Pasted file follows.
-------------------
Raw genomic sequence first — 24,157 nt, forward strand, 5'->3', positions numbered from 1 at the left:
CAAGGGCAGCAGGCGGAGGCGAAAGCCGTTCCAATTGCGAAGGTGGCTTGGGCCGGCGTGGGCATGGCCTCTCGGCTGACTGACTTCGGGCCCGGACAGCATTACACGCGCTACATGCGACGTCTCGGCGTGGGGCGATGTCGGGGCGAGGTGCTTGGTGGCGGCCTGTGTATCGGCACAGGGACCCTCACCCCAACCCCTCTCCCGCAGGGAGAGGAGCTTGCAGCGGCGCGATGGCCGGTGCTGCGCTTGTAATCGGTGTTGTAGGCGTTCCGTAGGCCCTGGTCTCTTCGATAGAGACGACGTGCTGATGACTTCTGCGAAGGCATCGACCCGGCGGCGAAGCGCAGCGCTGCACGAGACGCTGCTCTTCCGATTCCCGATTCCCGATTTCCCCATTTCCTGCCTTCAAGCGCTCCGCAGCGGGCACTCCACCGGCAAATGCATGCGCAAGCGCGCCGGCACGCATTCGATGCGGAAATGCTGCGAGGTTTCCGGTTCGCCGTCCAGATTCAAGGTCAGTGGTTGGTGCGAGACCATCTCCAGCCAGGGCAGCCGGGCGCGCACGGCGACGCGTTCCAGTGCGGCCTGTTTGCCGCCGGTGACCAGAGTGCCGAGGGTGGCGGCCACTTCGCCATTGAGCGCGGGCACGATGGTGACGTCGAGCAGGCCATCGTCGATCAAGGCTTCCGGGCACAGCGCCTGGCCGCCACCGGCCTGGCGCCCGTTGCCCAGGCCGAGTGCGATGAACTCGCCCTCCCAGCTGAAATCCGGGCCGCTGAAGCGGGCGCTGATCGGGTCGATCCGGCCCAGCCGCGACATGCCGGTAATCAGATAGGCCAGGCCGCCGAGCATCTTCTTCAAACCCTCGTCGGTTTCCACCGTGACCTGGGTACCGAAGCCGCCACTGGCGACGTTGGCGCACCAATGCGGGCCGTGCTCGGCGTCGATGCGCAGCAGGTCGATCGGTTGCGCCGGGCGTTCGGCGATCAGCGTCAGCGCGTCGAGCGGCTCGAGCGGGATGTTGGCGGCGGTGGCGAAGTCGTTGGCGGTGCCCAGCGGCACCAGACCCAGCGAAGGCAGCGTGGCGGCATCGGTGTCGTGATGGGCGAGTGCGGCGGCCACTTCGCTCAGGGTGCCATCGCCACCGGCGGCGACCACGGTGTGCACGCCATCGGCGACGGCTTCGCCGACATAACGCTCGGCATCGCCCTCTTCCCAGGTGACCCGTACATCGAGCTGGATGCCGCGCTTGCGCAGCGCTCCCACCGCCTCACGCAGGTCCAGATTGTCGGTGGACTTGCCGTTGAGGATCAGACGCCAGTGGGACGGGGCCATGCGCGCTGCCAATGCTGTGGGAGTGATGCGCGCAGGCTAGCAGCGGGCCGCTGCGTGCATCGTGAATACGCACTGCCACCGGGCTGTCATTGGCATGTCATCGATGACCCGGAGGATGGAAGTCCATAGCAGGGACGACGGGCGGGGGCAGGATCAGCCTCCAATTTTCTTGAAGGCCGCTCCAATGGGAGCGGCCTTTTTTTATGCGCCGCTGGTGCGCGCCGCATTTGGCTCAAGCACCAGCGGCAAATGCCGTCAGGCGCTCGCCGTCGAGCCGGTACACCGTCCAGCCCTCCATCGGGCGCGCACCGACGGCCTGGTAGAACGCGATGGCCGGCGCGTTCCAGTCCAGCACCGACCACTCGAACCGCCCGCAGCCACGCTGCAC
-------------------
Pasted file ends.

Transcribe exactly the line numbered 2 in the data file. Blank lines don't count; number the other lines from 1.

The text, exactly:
CAAGGGCAGCAGGCGGAGGCGAAAGCCGTTCCAATTGCGAAGGTGGCTTGGGCCGGCGTGGGCATGGCCTCTCGGCTGACTGACTTCGGGCCCGGACAGCATTACACGCGCTACATGCGACGTCTCGGCGTGGGGCGATGTCGGGGCGAGGTGCTTGGTGGCGGCCTGTGTATCGGCACAGGGACCCTCACCCCAACCCCTCTCCCGCAGGGAGAGGAGCTTGCAGCGGCGCGATGGCCGGTGCTGCGCTTGTAATCGGTGTTGTAGGCGTTCCGTAGGCCCTGGTCTCTTCGATAGAGACGACGTGCTGATGACTTCTGCGAAGGCATCGACCCGGCGGCGAAGCGCAGCGCTGCACGAGACGCTGCTCTTCCGATTCCCGATTCCCGATTTCCCCATTTCCTGCCTTCAAGCGCTCCGCAGCGGGCACTCCACCGGCAAATGCATGCGCAAGCGCGCCGGCACGCATTCGATGCGGAAATGCTGCGAGGTTTCCGGTTCGCCGTCCAGATTCAAGGTCAGTGGTTGGTGCGAGACCATCTCCAGCCAGGGCAGCCGGGCGCGCACGGCGACGCGTTCCAGTGCGGCCTGTTTGCCGCCGGTGACCAGAGTGCCGAGGGTGGCGGCCACTTCGCCATTGAGCGCGGGCACGATGGTGACGTCGAGCAGGCCATCGTCGATCAAGGCTTCCGGGCACAGCGCCTGGCCGCCACCGGCCTGGCGCCCGTTGCCCAGGCCGAGTGCGATGAACTCGCCCTCCCAGCTGAAATCCGGGCCGCTGAAGCGGGCGCTGATCGGGTCGATCCGGCCCAGCCGCGACATGCCGGTAATCAGATAGGCCAGGCCGCCGAGCATCTTCTTCAAACCCTCGTCGGTTTCCACCGTGACCTGGGTACCGAAGCCGCCACTGGCGACGTTGGCGCACCAATGCGGGCCGTGCTCGGCGTCGATGCGCAGCAGGTCGATCGGTTGCGCCGGGCGTTCGGCGATCAGCGTCAGCGCGTCGAGCGGCTCGAGCGGGATGTTGGCGGCGGTGGCGAAGTCGTTGGCGGTGCCCAGCGGCACCAGACCCAGCGAAGGCAGCGTGGCGGCATCGGTGTCGTGATGGGCGAGTGCGGCGGCCACTTCGCTCAGGGTGCCATCGCCACCGGCGGCGACCACGGTGTGCACGCCATCGGCGACGGCTTCGCCGACATAACGCTCGGCATCGCCCTCTTCCCAGGTGACCCGTACATCGAGCTGGATGCCGCGCTTGCGCAGCGCTCCCACCGCCTCACGCAGGTCCAGATTGTCGGTGGACTTGCCGTTGAGGATCAGACGCCAGTGGGACGGGGCCATGCGCGCTGCCAATGCTGTGGGAGTGATGCGCGCAGGCTAGCAGCGGGCCGCTGCGTGCATCGTGAATACGCACTGCCACCGGGCTGTCATTGGCATGTCATCGATGACCCGGAGGATGGAAGTCCATAGCAGGGACGACGGGCGGGGGCAGGATCAGCCTCCAATTTTCTTGAAGGCCGCTCCAATGGGAGCGGCCTTTTTTTATGCGCCGCTGGTGCGCGCCGCATTTGGCTCAAGCACCAGCGGCAAATGCCGTCAGGCGCTCGCCGTCGAGCCGGTACACCGTCCAGCCCTCCATCGGGCGCGCACCGACGGCCTGGTAGAACGCGATGGCCGGCGCGTTCCAGTCCAGCACCGACCACTCGAACCGCCCGCAGCCACGCTGCAC